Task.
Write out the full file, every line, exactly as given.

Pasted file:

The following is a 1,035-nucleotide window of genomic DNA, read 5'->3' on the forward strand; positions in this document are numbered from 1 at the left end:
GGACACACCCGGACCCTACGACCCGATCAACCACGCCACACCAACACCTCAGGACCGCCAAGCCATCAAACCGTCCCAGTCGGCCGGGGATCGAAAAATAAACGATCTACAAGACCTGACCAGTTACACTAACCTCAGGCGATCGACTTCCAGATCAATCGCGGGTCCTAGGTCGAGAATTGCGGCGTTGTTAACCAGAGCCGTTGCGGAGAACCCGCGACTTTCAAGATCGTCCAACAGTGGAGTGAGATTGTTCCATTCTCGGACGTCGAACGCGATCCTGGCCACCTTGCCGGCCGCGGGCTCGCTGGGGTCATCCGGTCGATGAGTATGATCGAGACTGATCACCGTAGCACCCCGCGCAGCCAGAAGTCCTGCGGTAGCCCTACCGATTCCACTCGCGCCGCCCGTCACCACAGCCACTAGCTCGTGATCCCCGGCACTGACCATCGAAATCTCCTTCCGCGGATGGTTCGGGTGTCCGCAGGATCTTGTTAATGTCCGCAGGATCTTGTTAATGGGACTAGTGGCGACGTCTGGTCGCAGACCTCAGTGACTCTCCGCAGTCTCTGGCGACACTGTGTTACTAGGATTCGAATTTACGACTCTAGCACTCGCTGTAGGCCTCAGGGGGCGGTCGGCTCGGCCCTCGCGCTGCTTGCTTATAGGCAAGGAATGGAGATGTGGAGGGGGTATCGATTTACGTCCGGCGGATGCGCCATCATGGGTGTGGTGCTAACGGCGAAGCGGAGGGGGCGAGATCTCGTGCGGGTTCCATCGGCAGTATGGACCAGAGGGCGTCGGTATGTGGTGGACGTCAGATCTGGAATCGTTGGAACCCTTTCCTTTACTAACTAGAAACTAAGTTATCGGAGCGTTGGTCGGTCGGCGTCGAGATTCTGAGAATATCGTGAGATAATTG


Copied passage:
The following is a 1,035-nucleotide window of genomic DNA, read 5'->3' on the forward strand; positions in this document are numbered from 1 at the left end:
GGACACACCCGGACCCTACGACCCGATCAACCACGCCACACCAACACCTCAGGACCGCCAAGCCATCAAACCGTCCCAGTCGGCCGGGGATCGAAAAATAAACGATCTACAAGACCTGACCAGTTACACTAACCTCAGGCGATCGACTTCCAGATCAATCGCGGGTCCTAGGTCGAGAATTGCGGCGTTGTTAACCAGAGCCGTTGCGGAGAACCCGCGACTTTCAAGATCGTCCAACAGTGGAGTGAGATTGTTCCATTCTCGGACGTCGAACGCGATCCTGGCCACCTTGCCGGCCGCGGGCTCGCTGGGGTCATCCGGTCGATGAGTATGATCGAGACTGATCACCGTAGCACCCCGCGCAGCCAGAAGTCCTGCGGTAGCCCTACCGATTCCACTCGCGCCGCCCGTCACCACAGCCACTAGCTCGTGATCCCCGGCACTGACCATCGAAATCTCCTTCCGCGGATGGTTCGGGTGTCCGCAGGATCTTGTTAATGTCCGCAGGATCTTGTTAATGGGACTAGTGGCGACGTCTGGTCGCAGACCTCAGTGACTCTCCGCAGTCTCTGGCGACACTGTGTTACTAGGATTCGAATTTACGACTCTAGCACTCGCTGTAGGCCTCAGGGGGCGGTCGGCTCGGCCCTCGCGCTGCTTGCTTATAGGCAAGGAATGGAGATGTGGAGGGGGTATCGATTTACGTCCGGCGGATGCGCCATCATGGGTGTGGTGCTAACGGCGAAGCGGAGGGGGCGAGATCTCGTGCGGGTTCCATCGGCAGTATGGACCAGAGGGCGTCGGTATGTGGTGGACGTCAGATCTGGAATCGTTGGAACCCTTTCCTTTACTAACTAGAAACTAAGTTATCGGAGCGTTGGTCGGTCGGCGTCGAGATTCTGAGAATATCGTGAGATAATTG